Last week, mortgage rates once again flirted with all-time lows, as 30-year fixed rates dropped to…
Refinancing and Breaking Even: When Do I Start Saving?
Refinancing your mortgage loan can help lower your monthly bill. After all, that’s the whole point of refinancing!
As a homeowner, it is important for you to understand how and when you will start realizing these savings.
Once you learn how the new closing costs, loan terms, and interest rates influence your break-even point, you can make an informed decision that maximizes your savings and gets you a step closer to reaching your financial goals.
Defining your mortgage refinance break-even point
In short, you will break even when your overall savings are equal to your total refinancing costs. As a current homeowner, you probably hit a previous break-even point, particularly if you moved from a rental property to a house. After all, many consumers who purchase a home will save money because monthly mortgage payments tend to be lower than the rent on an apartment or a house. However, they will only start to realize their savings (i.e. break even) after recouping all of their initial expenses.
To illustrate, here is an example: A family lives in an apartment and they pay $2,000 per month in rent. The same household purchased a home with a monthly mortgage of $1,000. Their closing costs and downpayment were $10,000. In turn, here is the new homeowners’ break-even timeline:
- Nine months after moving: The total expenses are $19,000 (the closing costs and downpayment plus nine months’ worth of mortgage installments). If they stayed in the apartment, they would’ve paid a lesser amount in rent ($12,000) for that duration. Therefore, the family is yet to break even.
- Ten months: At this point, the household’s mortgage and downpayment will add up to $20,000, which is equal to their total rental expenses (at $2,000 per month) for the same amount of time. In other words, the family will break even ten months after moving into their new house.
- Eleven months: The new homeowners finally start to realize their savings. To clarify, their closing and mortgage expenses would be $21,000. In comparison, staying in a rental apartment would have cost them $22,000 by the eleventh month.
Although the process of refinancing a mortgage is different than the initial purchase, the same break-even calculation applies.
Factors that impact your mortgage refinance break-even point
Homeowners refinance their loans to save money. However, some factors that influence your refinancing break-even timeline are entirely different than the ones that impact the original home acquisition.
One of the most common reasons for refinancing a mortgage is to lock in a more favorable interest rate. More specifically, there are a couple of ways to do so:
- Lower rate: When the current interest rates are lower than what you’re already paying, refinancing your loan will save you money. This is particularly the case if you secure a cheaper interest payment.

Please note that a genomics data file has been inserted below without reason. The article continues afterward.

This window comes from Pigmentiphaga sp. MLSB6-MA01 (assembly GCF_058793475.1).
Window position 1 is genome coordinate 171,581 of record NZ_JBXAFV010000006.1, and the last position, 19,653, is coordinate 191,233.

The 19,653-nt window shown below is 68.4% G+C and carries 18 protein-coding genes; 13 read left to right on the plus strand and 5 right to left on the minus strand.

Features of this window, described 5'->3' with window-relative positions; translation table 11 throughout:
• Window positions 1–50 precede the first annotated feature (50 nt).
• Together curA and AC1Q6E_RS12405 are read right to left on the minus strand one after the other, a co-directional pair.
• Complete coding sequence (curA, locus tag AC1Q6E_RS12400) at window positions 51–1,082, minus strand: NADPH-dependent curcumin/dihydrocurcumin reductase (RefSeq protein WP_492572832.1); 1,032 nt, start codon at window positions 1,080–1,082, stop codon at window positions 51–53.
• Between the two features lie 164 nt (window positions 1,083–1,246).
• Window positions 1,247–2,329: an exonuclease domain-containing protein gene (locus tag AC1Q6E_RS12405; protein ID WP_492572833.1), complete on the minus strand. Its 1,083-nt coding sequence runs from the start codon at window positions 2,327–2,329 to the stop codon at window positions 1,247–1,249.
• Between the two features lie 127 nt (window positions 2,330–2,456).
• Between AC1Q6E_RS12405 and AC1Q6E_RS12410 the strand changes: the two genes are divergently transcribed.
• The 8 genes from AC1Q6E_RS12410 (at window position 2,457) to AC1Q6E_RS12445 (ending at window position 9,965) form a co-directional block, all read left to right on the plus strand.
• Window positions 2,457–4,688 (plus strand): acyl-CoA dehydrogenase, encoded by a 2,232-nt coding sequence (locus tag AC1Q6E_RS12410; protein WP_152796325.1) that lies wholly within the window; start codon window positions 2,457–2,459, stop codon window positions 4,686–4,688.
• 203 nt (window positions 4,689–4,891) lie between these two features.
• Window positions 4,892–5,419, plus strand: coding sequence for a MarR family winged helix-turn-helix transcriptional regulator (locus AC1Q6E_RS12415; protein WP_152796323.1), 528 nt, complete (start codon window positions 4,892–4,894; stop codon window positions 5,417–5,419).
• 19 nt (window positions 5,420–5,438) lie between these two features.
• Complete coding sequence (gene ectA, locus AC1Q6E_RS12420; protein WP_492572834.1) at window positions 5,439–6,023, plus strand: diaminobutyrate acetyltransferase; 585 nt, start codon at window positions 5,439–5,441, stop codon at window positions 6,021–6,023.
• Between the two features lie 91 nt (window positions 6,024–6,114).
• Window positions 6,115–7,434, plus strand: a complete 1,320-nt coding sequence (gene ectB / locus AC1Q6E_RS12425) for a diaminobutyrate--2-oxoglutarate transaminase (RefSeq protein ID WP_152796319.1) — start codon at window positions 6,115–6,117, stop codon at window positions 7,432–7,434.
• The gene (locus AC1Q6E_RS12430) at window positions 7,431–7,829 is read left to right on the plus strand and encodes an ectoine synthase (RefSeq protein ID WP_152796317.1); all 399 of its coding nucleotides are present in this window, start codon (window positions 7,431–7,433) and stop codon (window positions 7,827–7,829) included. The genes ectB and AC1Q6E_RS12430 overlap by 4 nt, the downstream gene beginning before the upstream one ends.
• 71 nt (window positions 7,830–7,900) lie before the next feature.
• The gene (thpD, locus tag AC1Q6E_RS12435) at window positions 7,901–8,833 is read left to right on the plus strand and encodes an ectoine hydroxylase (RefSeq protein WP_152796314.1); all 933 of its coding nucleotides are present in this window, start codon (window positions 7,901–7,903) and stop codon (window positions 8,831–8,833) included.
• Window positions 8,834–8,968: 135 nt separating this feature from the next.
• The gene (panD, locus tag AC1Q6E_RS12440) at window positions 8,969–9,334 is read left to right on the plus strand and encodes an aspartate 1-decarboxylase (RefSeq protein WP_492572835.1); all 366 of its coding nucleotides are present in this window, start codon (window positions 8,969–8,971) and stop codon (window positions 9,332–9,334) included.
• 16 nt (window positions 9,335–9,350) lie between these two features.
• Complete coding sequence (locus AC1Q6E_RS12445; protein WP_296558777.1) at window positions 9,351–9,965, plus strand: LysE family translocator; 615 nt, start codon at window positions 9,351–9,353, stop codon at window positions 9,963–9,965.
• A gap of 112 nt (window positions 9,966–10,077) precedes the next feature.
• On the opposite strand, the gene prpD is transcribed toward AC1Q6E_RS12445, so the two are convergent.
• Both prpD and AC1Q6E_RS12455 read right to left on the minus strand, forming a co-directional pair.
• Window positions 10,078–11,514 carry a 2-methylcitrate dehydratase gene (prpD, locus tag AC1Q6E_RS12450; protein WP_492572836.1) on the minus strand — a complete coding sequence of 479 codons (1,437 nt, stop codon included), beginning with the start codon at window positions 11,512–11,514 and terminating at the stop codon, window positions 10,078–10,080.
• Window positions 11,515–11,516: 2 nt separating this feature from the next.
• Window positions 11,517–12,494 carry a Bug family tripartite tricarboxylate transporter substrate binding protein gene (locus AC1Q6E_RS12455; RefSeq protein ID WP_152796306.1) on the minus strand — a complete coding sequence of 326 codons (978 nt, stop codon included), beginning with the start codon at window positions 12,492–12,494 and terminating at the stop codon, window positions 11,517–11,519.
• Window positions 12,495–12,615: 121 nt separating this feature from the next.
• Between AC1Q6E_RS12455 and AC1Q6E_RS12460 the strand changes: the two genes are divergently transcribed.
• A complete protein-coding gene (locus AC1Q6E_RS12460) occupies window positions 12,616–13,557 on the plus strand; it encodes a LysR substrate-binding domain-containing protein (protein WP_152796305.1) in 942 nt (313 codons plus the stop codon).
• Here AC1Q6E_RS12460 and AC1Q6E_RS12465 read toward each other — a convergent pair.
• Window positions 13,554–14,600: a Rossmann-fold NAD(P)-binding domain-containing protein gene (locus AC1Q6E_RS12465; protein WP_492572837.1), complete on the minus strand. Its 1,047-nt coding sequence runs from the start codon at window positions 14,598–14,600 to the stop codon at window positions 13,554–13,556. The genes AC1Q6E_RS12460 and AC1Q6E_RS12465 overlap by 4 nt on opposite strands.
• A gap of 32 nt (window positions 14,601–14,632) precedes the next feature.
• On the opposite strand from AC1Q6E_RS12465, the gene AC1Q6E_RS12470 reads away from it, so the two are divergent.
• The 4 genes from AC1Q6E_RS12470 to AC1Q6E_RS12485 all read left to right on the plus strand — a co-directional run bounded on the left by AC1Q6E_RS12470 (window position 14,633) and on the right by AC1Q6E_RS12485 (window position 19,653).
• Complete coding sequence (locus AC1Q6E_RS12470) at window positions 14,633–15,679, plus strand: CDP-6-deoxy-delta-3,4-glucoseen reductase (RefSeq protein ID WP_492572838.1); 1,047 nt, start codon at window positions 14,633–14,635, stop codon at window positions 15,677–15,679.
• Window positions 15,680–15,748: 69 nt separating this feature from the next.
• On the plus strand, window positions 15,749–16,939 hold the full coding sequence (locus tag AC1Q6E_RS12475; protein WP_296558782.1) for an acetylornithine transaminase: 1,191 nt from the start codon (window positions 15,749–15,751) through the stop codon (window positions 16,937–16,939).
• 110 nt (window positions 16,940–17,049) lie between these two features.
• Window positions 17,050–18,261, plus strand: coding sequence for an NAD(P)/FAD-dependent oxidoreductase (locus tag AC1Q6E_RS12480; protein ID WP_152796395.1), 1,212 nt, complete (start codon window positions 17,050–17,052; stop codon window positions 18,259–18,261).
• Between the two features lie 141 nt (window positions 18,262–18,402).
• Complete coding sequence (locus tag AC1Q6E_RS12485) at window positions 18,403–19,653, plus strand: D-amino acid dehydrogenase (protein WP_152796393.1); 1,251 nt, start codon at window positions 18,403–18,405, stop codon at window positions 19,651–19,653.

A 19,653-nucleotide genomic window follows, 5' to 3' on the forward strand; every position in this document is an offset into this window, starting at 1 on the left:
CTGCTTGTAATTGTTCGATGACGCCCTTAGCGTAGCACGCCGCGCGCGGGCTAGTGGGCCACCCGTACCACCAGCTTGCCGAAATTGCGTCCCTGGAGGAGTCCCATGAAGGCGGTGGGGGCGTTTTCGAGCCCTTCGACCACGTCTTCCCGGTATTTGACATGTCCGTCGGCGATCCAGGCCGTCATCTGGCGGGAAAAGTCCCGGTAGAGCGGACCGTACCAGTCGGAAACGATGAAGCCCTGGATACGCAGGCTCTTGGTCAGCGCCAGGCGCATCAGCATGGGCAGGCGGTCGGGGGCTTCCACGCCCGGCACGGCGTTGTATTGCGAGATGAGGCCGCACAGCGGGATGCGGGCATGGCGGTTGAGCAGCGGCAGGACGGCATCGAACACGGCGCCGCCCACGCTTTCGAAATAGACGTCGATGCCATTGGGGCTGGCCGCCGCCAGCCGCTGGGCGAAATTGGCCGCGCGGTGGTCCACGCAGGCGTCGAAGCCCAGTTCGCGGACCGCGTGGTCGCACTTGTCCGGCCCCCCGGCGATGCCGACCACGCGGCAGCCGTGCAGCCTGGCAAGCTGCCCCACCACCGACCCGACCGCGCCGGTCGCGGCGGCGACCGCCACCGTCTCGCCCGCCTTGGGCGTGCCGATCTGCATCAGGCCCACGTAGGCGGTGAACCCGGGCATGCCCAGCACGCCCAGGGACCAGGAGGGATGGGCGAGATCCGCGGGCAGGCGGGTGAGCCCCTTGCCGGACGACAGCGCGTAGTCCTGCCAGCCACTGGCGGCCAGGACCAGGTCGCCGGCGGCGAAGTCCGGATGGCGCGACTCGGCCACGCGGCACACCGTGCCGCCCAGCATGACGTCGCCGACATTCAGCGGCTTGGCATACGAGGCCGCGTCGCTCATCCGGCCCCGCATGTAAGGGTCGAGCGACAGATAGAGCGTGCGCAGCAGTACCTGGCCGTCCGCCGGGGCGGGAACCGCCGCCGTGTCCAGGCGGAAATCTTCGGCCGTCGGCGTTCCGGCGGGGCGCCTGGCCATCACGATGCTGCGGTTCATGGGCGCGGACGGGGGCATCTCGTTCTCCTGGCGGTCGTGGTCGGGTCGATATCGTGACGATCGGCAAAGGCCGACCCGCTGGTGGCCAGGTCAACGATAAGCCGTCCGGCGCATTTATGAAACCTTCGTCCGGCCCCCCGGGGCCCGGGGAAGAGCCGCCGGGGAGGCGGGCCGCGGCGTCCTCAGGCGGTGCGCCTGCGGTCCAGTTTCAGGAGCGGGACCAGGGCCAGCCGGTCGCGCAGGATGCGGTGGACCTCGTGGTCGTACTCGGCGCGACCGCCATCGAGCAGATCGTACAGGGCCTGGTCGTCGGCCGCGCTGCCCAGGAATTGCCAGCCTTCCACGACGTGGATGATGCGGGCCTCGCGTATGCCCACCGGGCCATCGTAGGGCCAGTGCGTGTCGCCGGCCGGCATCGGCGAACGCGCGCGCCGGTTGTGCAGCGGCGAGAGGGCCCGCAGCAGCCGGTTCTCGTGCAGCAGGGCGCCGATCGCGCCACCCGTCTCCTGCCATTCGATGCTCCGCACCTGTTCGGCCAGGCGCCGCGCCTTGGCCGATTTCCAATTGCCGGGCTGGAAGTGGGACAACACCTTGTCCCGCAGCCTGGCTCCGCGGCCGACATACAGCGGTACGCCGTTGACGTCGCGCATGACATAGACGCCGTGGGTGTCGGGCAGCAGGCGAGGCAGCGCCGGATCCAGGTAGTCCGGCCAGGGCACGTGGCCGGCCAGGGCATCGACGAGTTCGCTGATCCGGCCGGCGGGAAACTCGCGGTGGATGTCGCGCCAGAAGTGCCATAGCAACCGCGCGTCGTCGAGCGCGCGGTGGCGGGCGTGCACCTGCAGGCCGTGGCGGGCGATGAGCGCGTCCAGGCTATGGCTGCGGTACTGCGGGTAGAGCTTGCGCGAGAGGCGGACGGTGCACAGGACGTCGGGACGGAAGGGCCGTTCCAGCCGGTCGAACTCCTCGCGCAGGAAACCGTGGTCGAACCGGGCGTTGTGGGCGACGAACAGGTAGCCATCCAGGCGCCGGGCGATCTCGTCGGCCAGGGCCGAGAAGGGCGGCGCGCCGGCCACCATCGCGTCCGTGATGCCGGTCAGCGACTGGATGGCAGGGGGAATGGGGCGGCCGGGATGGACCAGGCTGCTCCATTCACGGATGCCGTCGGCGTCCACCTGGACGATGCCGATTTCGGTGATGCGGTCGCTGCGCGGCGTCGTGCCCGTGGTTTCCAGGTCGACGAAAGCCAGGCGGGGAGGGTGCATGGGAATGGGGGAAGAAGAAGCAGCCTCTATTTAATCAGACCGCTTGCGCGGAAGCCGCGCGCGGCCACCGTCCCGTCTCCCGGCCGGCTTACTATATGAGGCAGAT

- Fixed interest: Some homeowners have an adjustable rate, which fluctuates based on the prevalent market conditions. Attaining a fixed and relatively lower interest can reduce your monthly payment, especially when the overall market rates are expected to start trending upwards in the distant future.
Simply put, the difference between your original and refinanced interest payments will determine how much you save.
Nonetheless, to accurately identify your mortgage refinance break-even timeline, other loan features are equally as important as the new interest rate.
The loan term
The length of your loan defines both your long and short-term savings. Homeowners typically follow one of two strategies:
- Shorter term and higher payments: Under this approach, you could pay down your mortgage sooner by reducing its term to ten or fifteen years. In turn, you would pay less in interest over the lifetime of the loan, but your monthly payments will likely increase with a shorter mortgage.
- Longer term and lower payments: A 15 or 20-year loan term, on the other hand, would reduce your monthly costs. However, you should keep in mind that your total interest will be higher over the lifetime of the mortgage.
Borrowers who lock in lower refinance rates can save money with both of these approaches. A shorter term allows you to break even relatively quicker, but the higher payments may not be suitable for everyone. A 15 or 20-year mortgage, on the other hand, benefits homeowners who want to reduce their monthly housing bill, even if that means waiting longer to break even.
Lastly, but certainly not least, your mortgage refinance break-even point largely depends on your related closing costs. Just as with your original loan, you may have to pay certain up front expenses when refinancing your home:
- Application and loan fees: When you initially apply to remortgage your property, lenders will ask you to pay these fees in order to process the application and issue the new loan.
- Appraisal and inspection expenses: Before refinancing your home, you may have to work with an inspector to verify that your house is still inn good shape and did not incur significant damages. Similarly, you might need to hire an inspector to ensure that there aren’t any problems related to the structure, water pipes, or bug infestations.
- Insurance: If you paid down less than 20% of your mortgage balance, you will need to retain your title insurance policy. Add that to your break-even calculation.